Senators Call for Artificial Intelligence Commission to Compete with China

The Associated Press
AP Photo/John Locher

Senators Joni Ernst (R-IA) and Catherine Cortez Masto (D-NV) introduced legislation on Wednesday to create a National Security Commission on Artificial Intelligence.

The stated purpose of the commission is to maintain an American advantage in AI against foreign countries and non-state actors. Both senators had China on their minds when they announced their bipartisan effort.

“Through the establishment of the National Security Commission on Artificial Intelligence we will better understand how to best utilize AI, from the front-lines to the factory lines,” said Ernst. “The Commission will also provide necessary insight into how near-peer competitors around the globe, like Russia and China, are also advancing in the AI field and what we must do to remain competitive in the realms of national and economic security.”

“The commission proposed in this bill will provide guidance on how we cultivate AI to help ensure we stay ahead of countries like China in this space, while also building guardrails to make certain the U.S. government responsibly uses AI,” said Cortez Mastro.

The bill calls for a commission “comprised of 15 members appointed by Congress and executive branch leaders from the fields of defense, commerce, science, and intelligence,” whose mission would include producing an annual report on U.S. competitiveness in AI applications for science, business, and military purposes. Recruiting the top global talent for artificial intelligence research is a top agenda item.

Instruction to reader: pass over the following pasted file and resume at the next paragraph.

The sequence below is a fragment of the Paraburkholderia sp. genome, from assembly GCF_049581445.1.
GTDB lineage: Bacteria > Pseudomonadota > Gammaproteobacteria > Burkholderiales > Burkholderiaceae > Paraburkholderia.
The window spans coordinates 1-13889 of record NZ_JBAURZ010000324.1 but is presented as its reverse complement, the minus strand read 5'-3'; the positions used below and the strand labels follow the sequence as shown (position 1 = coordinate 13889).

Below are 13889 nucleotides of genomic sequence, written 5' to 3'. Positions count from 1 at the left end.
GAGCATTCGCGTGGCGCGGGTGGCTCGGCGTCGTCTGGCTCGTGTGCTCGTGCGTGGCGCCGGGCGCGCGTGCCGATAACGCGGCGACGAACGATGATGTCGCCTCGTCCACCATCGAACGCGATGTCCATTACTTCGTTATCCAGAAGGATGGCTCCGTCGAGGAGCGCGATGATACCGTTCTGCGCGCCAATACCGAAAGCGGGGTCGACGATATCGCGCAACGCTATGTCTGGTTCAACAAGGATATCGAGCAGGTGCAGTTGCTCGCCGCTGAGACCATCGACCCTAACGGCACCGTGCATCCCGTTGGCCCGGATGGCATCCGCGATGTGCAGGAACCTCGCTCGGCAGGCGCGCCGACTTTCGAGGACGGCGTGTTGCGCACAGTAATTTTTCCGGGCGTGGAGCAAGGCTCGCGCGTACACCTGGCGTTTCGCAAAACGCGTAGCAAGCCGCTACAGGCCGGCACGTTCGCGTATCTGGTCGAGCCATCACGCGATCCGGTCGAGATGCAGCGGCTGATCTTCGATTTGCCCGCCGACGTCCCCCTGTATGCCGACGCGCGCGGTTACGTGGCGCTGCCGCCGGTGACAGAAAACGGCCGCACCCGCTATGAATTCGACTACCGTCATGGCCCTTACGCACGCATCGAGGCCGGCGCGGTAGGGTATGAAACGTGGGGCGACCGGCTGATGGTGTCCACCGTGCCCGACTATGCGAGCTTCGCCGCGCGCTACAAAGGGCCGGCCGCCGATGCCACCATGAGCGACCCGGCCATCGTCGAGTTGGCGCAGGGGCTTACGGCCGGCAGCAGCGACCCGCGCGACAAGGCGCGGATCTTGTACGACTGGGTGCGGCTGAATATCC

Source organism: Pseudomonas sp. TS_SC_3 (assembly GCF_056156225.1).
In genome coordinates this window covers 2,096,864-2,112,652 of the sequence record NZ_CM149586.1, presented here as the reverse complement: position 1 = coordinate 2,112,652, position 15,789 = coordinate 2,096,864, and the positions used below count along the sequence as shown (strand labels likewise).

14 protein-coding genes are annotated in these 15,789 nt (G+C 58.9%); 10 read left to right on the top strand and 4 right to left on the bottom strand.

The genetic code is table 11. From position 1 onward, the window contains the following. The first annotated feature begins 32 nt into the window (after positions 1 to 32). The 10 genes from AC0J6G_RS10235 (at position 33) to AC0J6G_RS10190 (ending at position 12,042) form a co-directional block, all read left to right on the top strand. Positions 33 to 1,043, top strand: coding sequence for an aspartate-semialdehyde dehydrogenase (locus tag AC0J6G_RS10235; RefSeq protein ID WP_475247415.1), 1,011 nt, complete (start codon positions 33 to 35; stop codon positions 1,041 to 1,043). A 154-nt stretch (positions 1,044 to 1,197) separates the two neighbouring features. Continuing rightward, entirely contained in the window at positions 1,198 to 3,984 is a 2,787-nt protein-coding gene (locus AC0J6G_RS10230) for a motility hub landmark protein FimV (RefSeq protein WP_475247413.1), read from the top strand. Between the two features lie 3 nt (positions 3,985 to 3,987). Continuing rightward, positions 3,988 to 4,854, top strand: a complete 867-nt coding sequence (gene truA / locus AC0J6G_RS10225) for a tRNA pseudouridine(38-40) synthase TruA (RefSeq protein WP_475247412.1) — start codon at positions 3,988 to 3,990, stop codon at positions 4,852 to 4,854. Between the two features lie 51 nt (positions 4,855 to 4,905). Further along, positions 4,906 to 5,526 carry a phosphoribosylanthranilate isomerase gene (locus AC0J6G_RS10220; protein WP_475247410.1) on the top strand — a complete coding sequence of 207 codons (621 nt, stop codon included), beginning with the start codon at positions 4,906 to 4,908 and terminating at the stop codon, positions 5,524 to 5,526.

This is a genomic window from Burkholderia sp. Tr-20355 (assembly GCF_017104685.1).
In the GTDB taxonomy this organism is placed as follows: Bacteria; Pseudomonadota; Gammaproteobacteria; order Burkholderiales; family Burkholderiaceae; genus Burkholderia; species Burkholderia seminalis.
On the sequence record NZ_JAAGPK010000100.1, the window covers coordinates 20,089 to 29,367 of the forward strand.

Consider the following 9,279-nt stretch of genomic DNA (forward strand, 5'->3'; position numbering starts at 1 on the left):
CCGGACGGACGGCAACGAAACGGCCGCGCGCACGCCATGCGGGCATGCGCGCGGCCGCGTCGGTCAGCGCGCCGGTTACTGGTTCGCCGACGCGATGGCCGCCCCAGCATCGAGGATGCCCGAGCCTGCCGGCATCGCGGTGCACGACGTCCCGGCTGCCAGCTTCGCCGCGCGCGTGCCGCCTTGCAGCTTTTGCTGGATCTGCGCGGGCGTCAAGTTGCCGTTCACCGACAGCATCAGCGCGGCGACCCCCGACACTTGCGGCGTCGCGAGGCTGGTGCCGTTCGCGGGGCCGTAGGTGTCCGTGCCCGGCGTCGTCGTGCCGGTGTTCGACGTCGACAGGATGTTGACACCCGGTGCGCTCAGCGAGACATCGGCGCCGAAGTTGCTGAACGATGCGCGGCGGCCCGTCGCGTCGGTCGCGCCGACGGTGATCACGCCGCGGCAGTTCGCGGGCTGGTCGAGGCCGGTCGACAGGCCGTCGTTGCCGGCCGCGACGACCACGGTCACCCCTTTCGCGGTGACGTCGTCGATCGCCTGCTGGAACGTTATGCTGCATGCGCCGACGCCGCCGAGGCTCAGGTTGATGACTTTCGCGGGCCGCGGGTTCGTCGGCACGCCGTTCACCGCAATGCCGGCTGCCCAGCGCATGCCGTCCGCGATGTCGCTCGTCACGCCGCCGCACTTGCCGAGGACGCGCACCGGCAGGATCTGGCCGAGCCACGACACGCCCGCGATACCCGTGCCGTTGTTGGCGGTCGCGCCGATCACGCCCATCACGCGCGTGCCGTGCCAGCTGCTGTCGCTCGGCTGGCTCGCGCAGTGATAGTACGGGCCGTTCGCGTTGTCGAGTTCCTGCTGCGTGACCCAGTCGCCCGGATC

A House bill to establish an AI commission with a national security focus was introduced in March by Rep. Elise Stefanik (R-NY). The structure and purpose of Stefanik’s proposed commission are nearly identical to those of the commission outlined by Senators Ernst and Cortez Mastro.

“AI has already produced many things in use today, including web search, object recognition in photos or videos, prediction models, self-driving cars and automated robotics,” Stefanik observed.

“It is critical to our national security but also to the development of our broader economy that the United States becomes the global leader in further developing this cutting-edge technology,” she urged.

The White House announced it will convene a meeting on the future of artificial intelligence on Thursday, with representatives from Facebook,, Oracle, Intel, Microsoft, and Google’s parent company Alphabet Inc. in attendance. Non-tech companies who are major customers for AI technology will also participate, including financial institutions, manufacturers, and retail giants like Walmart.

“The stakeholder input collected at the event will inform federal government efforts to maintain U.S. leadership in AI development and deployment,” the White House said.

“AI has great potential to transform and improve our daily lives,” said Melika Carroll of the Internet Association. “We applaud the Trump administration for furthering this important conversation and ensuring the U.S. is prepared to take advantage of all AI has to offer across every sector of society and the economy.”